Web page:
In civil cases forensic scientists may become involved in some of the same sorts of examinations and analyses but directed to resolving disputes as to, for example, the cause of a fire or a road accident for which damages are being claimed.
Forensic scientists can appear for either side - prosecution or defence in criminal matters, and plaintiff or defendant in civil ones. They tend to present their findings and opinions in written form either as formal statements of evidence or reports. Sometimes they are required to attend court to give their evidence in person.
Forensic Medicine and Forensic Dentistry
By analogy, this is the application of medical and dental knowledge to legal problems. Forensic medical examiners, who deal with the living and forensic pathologists, who deal with the dead, are qualified medical practitioners who, having completed their training as doctors, choose to specialise in either field. Forensic odontologists are qualified dentists who have undergone additional training and who provide expert evidence on dentistry.
Scientific Support within the Police Forces
Civilians are now employed by many police forces to provide a variety of technical services. These include photography, the collection and comparison of fingerprints, vehicle examination and the detailed examination of scenes of crime. Scene examiners, often referred to as SOCOs (Scenes of Crime Officers), will normally have some scientific training.
The majority of forensic scientists in the United Kingdom are employed by the Forensic Science Service (in England and Wales), by specific police forces (in Scotland), and by regional government (in Northern Ireland), and by private companies which also specialise in providing primary forensic science services to the police such as Forensic Alliance Limited and the Laboratory of the Government Chemist. Aside from these, there are a number of other organisations which focus on specific areas of forensic science such as fire investigation, questioned documents, and advising the defence.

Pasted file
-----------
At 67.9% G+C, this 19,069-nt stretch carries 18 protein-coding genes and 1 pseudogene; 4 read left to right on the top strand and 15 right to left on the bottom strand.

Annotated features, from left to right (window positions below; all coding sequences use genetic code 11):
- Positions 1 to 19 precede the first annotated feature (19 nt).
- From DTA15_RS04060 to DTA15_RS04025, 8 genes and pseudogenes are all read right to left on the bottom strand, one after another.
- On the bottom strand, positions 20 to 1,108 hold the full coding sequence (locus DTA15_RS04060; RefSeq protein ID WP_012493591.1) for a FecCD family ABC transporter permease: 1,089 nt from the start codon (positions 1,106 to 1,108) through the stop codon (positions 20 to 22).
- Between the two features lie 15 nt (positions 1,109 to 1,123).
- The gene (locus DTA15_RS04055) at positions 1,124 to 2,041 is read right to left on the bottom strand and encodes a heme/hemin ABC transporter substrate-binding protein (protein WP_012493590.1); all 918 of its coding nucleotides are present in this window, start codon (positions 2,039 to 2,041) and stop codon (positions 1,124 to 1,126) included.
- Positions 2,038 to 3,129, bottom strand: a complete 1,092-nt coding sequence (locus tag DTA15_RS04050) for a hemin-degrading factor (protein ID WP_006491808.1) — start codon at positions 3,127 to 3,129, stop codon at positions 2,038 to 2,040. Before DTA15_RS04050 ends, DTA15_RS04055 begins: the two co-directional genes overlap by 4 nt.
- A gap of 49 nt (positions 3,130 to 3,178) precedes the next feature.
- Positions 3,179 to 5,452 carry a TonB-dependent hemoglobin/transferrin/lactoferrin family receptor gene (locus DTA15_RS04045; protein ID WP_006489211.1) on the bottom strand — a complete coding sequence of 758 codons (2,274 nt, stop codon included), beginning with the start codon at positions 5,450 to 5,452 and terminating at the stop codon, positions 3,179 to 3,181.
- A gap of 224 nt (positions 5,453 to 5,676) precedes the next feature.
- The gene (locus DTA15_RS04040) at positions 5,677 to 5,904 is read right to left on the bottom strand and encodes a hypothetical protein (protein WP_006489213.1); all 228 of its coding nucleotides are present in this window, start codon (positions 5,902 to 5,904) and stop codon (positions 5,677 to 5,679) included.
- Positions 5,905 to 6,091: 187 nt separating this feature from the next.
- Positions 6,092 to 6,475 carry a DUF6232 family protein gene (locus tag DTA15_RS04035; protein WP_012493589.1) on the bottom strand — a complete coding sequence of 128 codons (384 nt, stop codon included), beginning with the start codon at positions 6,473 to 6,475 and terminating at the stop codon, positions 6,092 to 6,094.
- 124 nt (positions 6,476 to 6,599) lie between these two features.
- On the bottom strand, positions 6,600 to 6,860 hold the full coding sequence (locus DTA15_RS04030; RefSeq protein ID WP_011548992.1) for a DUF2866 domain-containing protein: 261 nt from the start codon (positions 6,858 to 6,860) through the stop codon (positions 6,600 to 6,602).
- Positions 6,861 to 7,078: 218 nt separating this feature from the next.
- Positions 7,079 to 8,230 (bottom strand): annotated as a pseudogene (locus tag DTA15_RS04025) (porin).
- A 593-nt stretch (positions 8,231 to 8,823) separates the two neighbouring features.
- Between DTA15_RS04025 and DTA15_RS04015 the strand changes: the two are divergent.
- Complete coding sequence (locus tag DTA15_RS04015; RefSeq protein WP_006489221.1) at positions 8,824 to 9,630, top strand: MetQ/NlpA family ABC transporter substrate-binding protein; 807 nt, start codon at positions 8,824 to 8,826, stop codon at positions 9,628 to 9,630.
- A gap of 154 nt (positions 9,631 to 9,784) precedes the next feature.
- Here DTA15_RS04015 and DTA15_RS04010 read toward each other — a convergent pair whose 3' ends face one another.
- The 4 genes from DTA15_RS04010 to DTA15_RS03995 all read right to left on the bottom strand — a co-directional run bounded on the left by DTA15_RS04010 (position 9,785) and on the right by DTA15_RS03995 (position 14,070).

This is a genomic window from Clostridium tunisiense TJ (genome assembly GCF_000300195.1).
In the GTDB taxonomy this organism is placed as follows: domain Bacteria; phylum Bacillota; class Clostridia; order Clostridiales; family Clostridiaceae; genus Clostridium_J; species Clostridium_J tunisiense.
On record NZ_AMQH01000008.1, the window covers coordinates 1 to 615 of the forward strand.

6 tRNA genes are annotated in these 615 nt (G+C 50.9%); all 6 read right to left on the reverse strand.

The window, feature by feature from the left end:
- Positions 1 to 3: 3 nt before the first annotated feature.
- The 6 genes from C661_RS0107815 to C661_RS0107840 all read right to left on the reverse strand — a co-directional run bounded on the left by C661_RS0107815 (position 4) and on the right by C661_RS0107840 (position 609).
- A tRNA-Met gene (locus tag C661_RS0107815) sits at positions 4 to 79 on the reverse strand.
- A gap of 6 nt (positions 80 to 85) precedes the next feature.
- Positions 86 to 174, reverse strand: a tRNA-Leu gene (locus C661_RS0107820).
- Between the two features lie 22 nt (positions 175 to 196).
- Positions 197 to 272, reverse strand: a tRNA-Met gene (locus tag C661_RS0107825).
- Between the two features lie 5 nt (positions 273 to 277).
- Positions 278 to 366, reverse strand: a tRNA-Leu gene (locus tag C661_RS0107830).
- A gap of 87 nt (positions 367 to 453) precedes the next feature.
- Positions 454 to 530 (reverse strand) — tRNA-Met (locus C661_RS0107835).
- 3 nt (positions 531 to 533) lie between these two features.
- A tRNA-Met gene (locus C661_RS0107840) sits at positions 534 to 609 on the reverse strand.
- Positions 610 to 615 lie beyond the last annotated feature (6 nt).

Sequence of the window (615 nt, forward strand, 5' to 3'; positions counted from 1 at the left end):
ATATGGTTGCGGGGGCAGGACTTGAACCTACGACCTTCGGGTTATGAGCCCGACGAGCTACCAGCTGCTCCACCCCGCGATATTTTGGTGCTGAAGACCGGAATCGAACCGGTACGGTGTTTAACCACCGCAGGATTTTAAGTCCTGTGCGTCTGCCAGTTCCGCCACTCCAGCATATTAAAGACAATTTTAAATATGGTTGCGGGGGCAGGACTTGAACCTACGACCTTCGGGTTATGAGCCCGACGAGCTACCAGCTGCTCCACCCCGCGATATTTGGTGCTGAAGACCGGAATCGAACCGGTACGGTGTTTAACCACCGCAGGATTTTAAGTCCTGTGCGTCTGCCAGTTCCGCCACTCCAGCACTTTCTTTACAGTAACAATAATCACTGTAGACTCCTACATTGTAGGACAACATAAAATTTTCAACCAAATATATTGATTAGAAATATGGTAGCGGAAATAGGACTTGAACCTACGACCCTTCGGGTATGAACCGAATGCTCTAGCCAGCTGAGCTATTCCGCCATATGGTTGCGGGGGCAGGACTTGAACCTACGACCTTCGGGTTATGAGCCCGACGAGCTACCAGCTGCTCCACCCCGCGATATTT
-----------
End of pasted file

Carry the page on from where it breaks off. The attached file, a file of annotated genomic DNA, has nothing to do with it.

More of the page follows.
Training to Become a Forensic Scientist
There are two main elements in the training required to become a general forensic scientist. The first involves academic courses, and the second, on-the-job training usually with one of the main suppliers of primary services to police.
Requirements in respect of academic qualifications depend on the ultimate goal. For instance, to become an assistant forensic scientist or equivalent or a technical specialist, you are likely to need at least four good passes at GCSE including English and either science (Biology/Chemistry) or Maths, and at least one A level in a science subject. To become a case-reporting forensic scientist and/or a forensic science researcher, you will usually require at least a good first degree in Biology, Chemistry or related subject.
The Forensic Science Society is not yet in a position to recommend any specific forensic science undergraduate courses. Rather, it suggests a good degree in a basic science subject followed up by a postgraduate/MSc qualification in forensic science or direct employment.